Medic believed he knew cause of child's death

The public inquiry into hyponatraemia-related deaths was announced in 2004

The public inquiry into hyponatraemia-related deaths was announced in 2004

By Steven McCaffery

AN anaesthetist who treated a seriously ill child has told a public inquiry he believed he knew what ultimately caused her death, but did not take sufficient steps to make certain it was reported and acted upon because he believed others would do so.

Dr Thomas Auterson denied any reluctance to highlight potential failings by colleagues after realising 17 month old Lucy Crawford died as a result of the use of intravenous fluids in the former Erne hospital in Enniskillen, but believed the issue would be picked up by others because it was so obvious.

The consultant anaesthetist told the Hyponatraemia Inquiry there was no defence for this, but said there was no deliberate intent to mislead.

He apologised for the events and said it was the first time he had been faced by such circumstances and might otherwise have handled it differently.

“Lucy was not my patient. I did what I could for her,” he told the Inquiry yesterday (Friday, May 31).

“Unfortunately, she died, but the subsequent management of conveying information to her parents I believe was the sole responsibility of the paediatrician in charge of her case.

“It was tragic. In fact, it was the second time I saw Lucy.

“The first time I saw Lucy was on the day she was born because I anaesthetised her mother for a Caesarean section and it’s particularly tragic that I should see her again on the day that she basically died.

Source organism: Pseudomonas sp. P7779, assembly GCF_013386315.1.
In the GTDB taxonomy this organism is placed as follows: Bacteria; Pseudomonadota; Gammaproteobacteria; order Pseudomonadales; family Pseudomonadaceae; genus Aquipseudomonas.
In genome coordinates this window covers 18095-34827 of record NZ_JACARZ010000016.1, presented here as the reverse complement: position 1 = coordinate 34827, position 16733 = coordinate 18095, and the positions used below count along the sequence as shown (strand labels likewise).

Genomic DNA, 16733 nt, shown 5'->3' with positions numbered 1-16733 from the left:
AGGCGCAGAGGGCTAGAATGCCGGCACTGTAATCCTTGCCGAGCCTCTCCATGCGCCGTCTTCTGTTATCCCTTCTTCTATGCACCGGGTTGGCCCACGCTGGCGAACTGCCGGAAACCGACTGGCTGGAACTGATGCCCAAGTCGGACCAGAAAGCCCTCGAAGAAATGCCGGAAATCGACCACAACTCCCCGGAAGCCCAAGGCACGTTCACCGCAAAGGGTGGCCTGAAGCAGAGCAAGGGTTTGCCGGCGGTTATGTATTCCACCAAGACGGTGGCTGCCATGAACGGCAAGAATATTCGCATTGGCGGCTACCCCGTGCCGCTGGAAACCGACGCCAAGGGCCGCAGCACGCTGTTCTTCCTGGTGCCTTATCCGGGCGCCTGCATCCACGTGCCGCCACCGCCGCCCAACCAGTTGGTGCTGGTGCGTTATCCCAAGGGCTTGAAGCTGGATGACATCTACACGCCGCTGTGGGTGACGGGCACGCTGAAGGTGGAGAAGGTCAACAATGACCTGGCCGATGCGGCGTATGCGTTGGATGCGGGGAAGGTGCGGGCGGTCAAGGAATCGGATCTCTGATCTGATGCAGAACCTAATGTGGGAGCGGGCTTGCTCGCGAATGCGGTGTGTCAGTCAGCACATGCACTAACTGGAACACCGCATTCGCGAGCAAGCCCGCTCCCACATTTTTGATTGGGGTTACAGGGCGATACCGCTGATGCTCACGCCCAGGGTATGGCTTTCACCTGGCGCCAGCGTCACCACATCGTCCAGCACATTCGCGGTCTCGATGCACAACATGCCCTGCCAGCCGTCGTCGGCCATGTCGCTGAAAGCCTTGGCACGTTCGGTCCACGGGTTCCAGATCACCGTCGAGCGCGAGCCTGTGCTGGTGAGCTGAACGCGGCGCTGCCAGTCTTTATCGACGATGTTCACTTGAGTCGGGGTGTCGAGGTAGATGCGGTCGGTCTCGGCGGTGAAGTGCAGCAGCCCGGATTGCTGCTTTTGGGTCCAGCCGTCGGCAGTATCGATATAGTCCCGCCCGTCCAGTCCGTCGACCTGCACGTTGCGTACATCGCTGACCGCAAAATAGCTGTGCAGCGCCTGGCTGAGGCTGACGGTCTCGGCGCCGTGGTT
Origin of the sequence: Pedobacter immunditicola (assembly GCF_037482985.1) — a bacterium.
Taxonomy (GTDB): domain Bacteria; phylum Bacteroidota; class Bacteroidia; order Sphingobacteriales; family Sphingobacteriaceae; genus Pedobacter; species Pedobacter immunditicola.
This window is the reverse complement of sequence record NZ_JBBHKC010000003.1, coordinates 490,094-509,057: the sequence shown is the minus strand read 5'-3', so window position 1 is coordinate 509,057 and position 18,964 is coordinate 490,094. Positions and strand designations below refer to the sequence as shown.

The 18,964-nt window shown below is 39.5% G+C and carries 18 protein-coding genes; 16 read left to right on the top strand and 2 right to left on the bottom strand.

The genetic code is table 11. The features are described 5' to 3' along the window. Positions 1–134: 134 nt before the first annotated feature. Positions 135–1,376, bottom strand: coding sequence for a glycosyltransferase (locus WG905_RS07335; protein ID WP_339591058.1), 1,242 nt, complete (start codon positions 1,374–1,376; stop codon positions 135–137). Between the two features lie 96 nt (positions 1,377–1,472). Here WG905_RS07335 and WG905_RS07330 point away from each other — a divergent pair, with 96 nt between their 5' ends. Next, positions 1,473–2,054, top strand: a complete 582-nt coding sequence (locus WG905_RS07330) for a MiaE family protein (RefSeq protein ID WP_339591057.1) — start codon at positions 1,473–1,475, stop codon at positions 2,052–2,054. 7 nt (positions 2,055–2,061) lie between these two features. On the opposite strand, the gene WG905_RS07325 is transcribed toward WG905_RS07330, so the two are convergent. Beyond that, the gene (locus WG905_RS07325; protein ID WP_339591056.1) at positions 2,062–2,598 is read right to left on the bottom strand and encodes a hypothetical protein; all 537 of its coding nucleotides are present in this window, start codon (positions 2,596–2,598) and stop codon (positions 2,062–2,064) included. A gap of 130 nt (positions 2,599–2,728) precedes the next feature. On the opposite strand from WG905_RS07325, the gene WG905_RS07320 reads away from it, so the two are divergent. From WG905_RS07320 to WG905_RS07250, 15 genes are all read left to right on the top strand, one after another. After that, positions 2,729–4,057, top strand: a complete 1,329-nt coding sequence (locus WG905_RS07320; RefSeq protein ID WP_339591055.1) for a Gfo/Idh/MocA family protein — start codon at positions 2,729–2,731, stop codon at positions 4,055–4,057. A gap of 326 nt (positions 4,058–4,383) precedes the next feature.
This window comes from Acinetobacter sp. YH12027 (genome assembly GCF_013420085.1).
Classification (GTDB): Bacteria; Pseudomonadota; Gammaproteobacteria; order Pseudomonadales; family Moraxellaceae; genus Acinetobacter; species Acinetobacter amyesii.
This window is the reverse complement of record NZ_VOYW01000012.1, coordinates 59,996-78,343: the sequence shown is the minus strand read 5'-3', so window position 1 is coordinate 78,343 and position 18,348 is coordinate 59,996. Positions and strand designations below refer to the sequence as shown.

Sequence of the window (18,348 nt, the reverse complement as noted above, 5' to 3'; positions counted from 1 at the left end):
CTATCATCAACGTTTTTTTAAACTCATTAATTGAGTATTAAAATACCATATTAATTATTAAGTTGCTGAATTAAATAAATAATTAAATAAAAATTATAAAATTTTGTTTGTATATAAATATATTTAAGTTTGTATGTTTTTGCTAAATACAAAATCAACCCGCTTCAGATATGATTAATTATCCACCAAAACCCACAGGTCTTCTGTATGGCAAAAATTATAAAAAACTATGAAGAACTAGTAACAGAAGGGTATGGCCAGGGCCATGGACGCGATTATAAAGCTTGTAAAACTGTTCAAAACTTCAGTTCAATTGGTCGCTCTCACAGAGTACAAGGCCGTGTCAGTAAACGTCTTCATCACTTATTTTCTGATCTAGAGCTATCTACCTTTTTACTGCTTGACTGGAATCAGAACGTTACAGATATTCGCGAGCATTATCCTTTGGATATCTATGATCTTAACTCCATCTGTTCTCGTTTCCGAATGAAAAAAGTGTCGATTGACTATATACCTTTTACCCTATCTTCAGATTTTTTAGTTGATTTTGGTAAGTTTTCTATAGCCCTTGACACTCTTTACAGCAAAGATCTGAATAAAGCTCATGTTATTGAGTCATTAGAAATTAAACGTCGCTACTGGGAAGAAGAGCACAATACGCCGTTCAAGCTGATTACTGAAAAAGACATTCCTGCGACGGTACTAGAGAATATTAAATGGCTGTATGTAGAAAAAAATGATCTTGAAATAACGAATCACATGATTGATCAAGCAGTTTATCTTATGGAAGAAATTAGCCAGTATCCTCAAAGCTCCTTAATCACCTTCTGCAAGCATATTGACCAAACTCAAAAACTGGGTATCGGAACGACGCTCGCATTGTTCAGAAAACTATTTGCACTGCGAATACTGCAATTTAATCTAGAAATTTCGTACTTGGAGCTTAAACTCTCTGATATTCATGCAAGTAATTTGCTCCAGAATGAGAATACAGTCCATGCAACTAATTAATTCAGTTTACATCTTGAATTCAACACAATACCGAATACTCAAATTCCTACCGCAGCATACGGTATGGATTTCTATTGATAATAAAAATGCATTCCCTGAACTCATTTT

“I did my best for her. The subsequent events, I can only apologise for. “

The inquiry accepted he had done all he could to save the child, but chairman Mr Justice John O’Hara said his concern was for the events that followed her death, as a result of which the inquiry is questioning a string of senior medical figures.

The inquiry sitting in Banbridge courthouse is examining the deaths of three children, but is not investigating the circumstances of Lucy’s death at the request of her family.

It is, however examining any degree of failure to learn lessons from her death and what impact this may have had on the death of another child 14 months later.

The inquiry is focusing on concerns over the fluid management of Adam Strain (4), Claire Roberts (9) and Raychel Ferguson (9), whose deaths are being investigated.

Hyponatraemia is a condition which results in a low level of sodium in the blood stream causing the brain cells to swell with too much water and in some cases resulting in death

Mr Auterson said he was called to the hospital shortly after 3.30am on April 13, 2000 after Lucy had a fit.

He said a decision was eventually made to transfer her to Belfast’s Royal Hospital, but he says he suspected fluids administered in the Erne were linked to the rapid decline in her condition.

He confirmed she had received a large amount of so-called Solution 18 and saline.

He said: “The conclusion I reached was that in view of her neurological collapse, it was probably due to hyponatraemia induced cerebral oedema. That was my working diagnosis.”

But when he told Lucy’s parents of the planned transfer to Belfast, he did not think it appropriate at that time to inform them of his belief.

He said he believed it was the responsibility of a colleague more closely involved in the child’s care to discuss the issue with the parents or to pursue the issue.